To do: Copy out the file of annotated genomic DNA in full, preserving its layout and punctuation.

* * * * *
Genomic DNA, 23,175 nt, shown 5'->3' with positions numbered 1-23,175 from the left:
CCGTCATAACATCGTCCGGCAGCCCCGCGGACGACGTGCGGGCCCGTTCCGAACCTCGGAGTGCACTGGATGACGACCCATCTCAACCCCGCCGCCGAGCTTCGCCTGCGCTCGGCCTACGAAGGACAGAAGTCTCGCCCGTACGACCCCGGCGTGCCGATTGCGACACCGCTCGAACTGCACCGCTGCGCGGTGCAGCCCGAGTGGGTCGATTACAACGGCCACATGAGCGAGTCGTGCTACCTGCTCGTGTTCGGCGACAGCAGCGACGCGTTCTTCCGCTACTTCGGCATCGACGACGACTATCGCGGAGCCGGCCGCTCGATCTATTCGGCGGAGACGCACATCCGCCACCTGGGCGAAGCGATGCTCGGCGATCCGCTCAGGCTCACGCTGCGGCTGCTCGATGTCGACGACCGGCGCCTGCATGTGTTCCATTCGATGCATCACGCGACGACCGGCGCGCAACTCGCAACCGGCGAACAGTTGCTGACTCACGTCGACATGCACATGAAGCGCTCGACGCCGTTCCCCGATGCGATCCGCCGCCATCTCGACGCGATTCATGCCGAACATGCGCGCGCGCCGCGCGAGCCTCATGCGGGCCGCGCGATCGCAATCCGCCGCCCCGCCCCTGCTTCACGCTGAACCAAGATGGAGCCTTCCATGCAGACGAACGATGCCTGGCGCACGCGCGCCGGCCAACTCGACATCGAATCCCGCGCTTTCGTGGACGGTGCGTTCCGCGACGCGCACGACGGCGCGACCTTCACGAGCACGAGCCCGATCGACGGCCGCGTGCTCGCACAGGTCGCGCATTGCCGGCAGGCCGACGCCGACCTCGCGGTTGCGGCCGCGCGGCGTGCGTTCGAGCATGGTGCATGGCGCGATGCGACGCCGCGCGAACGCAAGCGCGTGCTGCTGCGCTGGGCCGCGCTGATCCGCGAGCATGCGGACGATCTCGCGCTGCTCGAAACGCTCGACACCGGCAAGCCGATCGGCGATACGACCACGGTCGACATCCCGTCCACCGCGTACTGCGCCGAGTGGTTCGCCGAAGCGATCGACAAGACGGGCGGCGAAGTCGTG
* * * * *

Genomic DNA, 23,175 nt, shown 5'->3' with positions numbered 1-23,175 from the left:
CCGTCATAACATCGTCCGGCAGCCCCGCGGACGACGTGCGGGCCCGTTCCGAACCTCGGAGTGCACTGGATGACGACCCATCTCAACCCCGCCGCCGAGCTTCGCCTGCGCTCGGCCTACGAAGGACAGAAGTCTCGCCCGTACGACCCCGGCGTGCCGATTGCGACACCGCTCGAACTGCACCGCTGCGCGGTGCAGCCCGAGTGGGTCGATTACAACGGCCACATGAGCGAGTCGTGCTACCTGCTCGTGTTCGGCGACAGCAGCGACGCGTTCTTCCGCTACTTCGGCATCGACGACGACTATCGCGGAGCCGGCCGCTCGATCTATTCGGCGGAGACGCACATCCGCCACCTGGGCGAAGCGATGCTCGGCGATCCGCTCAGGCTCACGCTGCGGCTGCTCGATGTCGACGACCGGCGCCTGCATGTGTTCCATTCGATGCATCACGCGACGACCGGCGCGCAACTCGCAACCGGCGAACAGTTGCTGACTCACGTCGACATGCACATGAAGCGCTCGACGCCGTTCCCCGATGCGATCCGCCGCCATCTCGACGCGATTCATGCCGAACATGCGCGCGCGCCGCGCGAGCCTCATGCGGGCCGCGCGATCGCAATCCGCCGCCCCGCCCCTGCTTCACGCTGAACCAAGATGGAGCCTTCCATGCAGACGAACGATGCCTGGCGCACGCGCGCCGGCCAACTCGACATCGAATCCCGCGCTTTCGTGGACGGTGCGTTCCGCGACGCGCACGACGGCGCGACCTTCACGAGCACGAGCCCGATCGACGGCCGCGTGCTCGCACAGGTCGCGCATTGCCGGCAGGCCGACGCCGACCTCGCGGTTGCGGCCGCGCGGCGTGCGTTCGAGCATGGTGCATGGCGCGATGCGACGCCGCGCGAACGCAAGCGCGTGCTGCTGCGCTGGGCCGCGCTGATCCGCGAGCATGCGGACGATCTCGCGCTGCTCGAAACGCTCGACACCGGCAAGCCGATCGGCGATACGACCACGGTCGACATCCCGTCCACCGCGTACTGCGCCGAGTGGTTCGCCGAAGCGATCGACAAGACGGGCGGCGAAGTCGTG